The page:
If you don’t yet have a social media presence, create one – and if you do, take the time to review and edit it because first impressions online are just as important as in-person ones, whether that’s via LinkedIn, Twitter, Facebook, Instagram, or Pinterest. Google yourself. What comes up? Additionally, if possible, have samples of your work available online.
Start carrying business cards with you every time you leave the house. Your cards can be beautifully simple: Your name, email, website, and a short professional title. Ensure your email address is professional (i.e. FirstMLast@gmail.com, not KennyLovesPorkChops@xyz.com. Yes, unfortunately that is an actual email address someone gave in a hiring interview.).
Tap into your existing contacts
Once you can quickly pitch yourself and have created a media presence to refer people to if asked, it’s time to scrub your contact list. Does anyone have connections to your new location or within your career field? It might be possible for someone create a bridge for you and make an introduction.
Research and join professional organizations
Many professions have national organizations you can join, but don’t forget to look for local chapters and associations, too. Try checking the local Chamber of Commerce for organization leads as many businesses are quite actively advocating within local circles. Often there are also active and very specific Facebook groups for your area. Follow those leads to get your name out there.
Get to know the key professionals and current events in your field
In virtually every industry, there are people who have established themselves as key players. Even better, they usually like to share what they are up to, which gives you an in-road to get connected.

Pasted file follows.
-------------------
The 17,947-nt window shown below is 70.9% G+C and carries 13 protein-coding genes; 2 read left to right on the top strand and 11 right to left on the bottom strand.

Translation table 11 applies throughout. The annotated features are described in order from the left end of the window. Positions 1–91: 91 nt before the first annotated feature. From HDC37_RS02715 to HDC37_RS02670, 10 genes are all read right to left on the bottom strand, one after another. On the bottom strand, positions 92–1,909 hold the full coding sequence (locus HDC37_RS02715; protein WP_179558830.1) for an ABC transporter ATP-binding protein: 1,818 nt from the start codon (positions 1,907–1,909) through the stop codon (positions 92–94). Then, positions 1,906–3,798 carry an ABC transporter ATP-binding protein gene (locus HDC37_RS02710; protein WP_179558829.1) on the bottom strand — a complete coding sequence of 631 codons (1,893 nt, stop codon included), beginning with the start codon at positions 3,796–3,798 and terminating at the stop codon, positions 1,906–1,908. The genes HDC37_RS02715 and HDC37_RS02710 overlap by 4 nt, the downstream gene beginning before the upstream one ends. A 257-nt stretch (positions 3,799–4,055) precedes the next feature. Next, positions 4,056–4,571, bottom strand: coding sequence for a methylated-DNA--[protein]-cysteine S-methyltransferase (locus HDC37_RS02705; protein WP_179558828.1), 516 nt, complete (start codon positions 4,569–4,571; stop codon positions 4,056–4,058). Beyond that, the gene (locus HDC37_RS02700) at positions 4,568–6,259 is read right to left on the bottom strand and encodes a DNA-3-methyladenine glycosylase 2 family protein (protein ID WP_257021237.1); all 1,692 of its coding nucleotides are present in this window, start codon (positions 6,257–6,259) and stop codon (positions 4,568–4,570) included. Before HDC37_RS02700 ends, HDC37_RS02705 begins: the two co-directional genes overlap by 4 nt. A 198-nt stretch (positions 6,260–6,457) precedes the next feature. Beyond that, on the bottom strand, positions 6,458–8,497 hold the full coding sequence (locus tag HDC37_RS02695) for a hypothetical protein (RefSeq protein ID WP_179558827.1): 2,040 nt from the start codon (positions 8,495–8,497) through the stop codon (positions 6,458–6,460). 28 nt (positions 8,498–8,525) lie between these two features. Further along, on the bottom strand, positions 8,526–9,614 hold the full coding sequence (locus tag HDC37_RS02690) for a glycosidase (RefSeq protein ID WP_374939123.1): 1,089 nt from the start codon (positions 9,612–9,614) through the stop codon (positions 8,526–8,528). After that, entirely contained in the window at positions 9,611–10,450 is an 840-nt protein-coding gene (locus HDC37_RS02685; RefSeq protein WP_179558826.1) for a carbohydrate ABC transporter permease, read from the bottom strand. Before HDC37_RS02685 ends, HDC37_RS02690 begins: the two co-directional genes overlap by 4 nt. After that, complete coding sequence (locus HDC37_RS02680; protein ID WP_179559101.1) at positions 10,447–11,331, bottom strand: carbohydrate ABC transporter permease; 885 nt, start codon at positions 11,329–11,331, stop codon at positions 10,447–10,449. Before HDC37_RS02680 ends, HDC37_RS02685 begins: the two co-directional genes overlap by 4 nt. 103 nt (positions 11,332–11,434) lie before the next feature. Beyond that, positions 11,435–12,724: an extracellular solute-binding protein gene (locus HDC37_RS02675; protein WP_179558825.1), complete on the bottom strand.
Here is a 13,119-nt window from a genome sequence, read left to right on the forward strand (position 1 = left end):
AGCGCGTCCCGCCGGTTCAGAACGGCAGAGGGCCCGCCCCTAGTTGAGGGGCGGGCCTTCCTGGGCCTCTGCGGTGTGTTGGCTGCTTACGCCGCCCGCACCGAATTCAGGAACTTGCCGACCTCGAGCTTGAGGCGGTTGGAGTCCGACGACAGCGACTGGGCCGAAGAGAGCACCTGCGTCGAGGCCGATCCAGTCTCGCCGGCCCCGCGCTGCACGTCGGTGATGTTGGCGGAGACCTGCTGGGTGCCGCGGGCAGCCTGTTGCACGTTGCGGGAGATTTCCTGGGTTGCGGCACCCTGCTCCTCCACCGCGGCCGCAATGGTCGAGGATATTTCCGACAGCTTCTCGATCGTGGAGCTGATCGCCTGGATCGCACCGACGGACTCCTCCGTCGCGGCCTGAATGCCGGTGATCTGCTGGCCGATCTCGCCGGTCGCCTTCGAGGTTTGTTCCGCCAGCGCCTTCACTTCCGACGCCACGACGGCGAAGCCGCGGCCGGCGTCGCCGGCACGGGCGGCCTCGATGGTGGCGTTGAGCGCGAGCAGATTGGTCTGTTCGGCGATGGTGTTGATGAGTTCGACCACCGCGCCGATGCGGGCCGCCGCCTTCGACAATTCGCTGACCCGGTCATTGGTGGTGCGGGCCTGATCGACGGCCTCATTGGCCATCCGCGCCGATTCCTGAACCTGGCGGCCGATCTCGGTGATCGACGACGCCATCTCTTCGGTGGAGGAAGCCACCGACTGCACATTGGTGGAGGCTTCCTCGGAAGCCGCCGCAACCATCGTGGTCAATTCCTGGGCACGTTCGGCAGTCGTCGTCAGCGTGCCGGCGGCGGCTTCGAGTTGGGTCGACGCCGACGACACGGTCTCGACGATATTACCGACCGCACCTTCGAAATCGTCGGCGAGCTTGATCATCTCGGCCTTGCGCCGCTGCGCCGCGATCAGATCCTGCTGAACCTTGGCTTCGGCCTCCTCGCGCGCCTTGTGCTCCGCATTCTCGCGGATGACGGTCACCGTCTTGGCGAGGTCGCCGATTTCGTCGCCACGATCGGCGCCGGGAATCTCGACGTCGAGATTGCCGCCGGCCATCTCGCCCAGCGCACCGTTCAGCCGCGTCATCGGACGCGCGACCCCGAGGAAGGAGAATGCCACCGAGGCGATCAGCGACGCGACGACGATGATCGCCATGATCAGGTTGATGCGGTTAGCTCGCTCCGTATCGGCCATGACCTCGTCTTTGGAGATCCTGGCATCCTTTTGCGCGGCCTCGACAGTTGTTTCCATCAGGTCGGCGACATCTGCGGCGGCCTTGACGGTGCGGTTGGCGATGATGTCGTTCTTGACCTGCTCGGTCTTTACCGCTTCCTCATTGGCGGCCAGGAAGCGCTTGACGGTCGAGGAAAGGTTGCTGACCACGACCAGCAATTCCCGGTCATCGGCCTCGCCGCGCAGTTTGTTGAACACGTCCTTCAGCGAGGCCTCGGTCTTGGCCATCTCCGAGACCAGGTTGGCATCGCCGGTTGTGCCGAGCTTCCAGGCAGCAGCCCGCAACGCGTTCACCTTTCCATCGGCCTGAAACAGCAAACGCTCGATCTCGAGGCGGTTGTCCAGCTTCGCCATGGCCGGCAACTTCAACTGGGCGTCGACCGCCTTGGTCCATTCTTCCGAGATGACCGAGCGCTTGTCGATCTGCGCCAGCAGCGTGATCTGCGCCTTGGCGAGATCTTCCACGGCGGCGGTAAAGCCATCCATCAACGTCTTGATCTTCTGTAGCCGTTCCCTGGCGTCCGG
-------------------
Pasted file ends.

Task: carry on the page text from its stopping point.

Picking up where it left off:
Go to the events they go to. Develop online relationships with mentors and titans. Like something they’ve worked on? Reach out and let them know. Researching your industry and being aware of current events within will also work to establish your credibility once you do start connecting with more people in your industry.
No prospects in sight or making a career jump?
Brainstorm ways to contribute to the community as a volunteer, particularly if you are making a career jump. Organizations and agencies love volunteers and this could be a fantastic way to get your foot in the door and prove yourself.
Make the ask
Once you identify a potential lead, group, or even new connections within your network, be prepared to ask for exactly what you want. This can be hard to do, sometimes it may internally seem too forward or direct and feel as if you are putting someone on the spot. But all it takes is one yes!
End with a follow-up
Remember, the goal is to have someone think of you when an opportunity presents itself, so openly invite them to follow up with you if they hear of something. Leave your business card or provide your contact information in online correspondence.
As military spouses, we certainly face more than our fair share of challenges when it comes to snagging a great job and maintaining our careers. Let’s bring all of the networks and people we can into our corner to make sure we’re the first ones that pop to mind when those awesome opportunities arise!
By Kristi Adams